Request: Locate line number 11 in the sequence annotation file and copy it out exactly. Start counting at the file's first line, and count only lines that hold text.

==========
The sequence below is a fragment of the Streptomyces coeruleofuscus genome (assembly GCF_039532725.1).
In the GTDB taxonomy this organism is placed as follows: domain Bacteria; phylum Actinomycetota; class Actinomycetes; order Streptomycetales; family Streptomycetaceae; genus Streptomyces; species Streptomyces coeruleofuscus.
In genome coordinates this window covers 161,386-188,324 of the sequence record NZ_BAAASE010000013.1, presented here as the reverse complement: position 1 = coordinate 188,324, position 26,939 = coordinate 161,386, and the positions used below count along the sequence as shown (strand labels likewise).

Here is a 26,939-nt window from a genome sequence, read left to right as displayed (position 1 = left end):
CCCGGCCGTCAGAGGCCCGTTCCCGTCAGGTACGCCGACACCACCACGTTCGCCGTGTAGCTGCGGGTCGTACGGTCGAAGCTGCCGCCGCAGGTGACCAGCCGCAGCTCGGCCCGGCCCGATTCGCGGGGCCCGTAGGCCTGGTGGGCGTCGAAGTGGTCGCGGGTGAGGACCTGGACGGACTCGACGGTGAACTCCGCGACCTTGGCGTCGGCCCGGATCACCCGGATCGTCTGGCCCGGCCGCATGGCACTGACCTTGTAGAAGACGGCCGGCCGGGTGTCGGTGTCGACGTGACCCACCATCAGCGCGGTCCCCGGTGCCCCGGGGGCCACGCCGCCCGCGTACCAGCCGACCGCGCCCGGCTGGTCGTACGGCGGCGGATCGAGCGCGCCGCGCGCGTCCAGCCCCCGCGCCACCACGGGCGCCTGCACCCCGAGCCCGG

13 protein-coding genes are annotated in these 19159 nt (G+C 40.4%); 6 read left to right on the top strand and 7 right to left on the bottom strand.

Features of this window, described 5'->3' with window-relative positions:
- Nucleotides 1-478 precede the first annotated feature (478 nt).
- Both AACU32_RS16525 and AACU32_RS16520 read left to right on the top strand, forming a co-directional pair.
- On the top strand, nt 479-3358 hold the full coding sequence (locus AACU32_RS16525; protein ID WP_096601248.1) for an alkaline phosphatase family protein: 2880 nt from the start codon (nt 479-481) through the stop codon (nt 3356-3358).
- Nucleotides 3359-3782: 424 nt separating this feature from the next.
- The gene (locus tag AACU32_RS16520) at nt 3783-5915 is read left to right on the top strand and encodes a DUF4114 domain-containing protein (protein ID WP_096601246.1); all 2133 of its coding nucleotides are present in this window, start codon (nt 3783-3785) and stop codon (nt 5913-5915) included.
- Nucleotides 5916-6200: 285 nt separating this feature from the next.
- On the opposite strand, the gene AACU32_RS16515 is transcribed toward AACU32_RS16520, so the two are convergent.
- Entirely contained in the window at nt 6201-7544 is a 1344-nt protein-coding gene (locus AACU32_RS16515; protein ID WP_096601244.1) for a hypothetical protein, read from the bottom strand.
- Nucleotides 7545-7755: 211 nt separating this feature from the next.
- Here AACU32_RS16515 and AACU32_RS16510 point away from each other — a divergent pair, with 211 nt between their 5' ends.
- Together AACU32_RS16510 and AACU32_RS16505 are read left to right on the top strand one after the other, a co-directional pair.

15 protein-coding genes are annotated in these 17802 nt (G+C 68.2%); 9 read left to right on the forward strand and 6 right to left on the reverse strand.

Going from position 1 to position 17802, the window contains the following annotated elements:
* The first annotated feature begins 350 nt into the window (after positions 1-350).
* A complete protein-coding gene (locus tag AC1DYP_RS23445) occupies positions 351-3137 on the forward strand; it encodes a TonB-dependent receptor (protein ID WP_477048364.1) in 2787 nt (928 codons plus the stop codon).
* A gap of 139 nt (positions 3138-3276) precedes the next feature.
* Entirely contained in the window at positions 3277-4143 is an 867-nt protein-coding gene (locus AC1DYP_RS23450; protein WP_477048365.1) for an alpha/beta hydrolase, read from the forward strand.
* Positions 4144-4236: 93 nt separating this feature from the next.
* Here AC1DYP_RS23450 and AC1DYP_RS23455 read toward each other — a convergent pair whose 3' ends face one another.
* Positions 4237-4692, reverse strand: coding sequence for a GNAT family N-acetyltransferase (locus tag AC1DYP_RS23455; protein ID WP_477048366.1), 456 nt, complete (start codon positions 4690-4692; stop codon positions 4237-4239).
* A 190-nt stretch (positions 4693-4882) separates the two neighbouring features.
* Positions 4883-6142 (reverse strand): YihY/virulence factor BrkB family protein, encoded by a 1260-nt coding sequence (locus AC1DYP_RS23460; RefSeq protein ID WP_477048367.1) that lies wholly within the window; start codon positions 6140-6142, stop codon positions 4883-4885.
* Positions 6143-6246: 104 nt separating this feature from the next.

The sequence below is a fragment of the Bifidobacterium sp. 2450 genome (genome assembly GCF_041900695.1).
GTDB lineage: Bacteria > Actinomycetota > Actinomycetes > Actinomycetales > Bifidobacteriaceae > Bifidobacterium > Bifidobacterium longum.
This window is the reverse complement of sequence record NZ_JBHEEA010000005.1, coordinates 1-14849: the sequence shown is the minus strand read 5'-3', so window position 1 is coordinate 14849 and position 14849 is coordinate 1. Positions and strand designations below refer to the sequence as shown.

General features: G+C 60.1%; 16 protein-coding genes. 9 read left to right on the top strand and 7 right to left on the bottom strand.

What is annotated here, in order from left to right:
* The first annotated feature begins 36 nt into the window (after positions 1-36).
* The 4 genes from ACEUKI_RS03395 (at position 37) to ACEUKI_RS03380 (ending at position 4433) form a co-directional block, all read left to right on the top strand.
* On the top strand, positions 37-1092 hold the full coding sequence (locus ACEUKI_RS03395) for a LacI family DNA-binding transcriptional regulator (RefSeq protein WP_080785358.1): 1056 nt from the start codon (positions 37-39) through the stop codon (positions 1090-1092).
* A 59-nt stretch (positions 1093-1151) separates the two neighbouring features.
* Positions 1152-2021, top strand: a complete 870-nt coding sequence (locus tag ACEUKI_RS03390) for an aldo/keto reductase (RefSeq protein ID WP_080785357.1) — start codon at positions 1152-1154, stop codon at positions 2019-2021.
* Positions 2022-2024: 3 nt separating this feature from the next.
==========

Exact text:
- Nucleotides 3359-3782: 424 nt separating this feature from the next.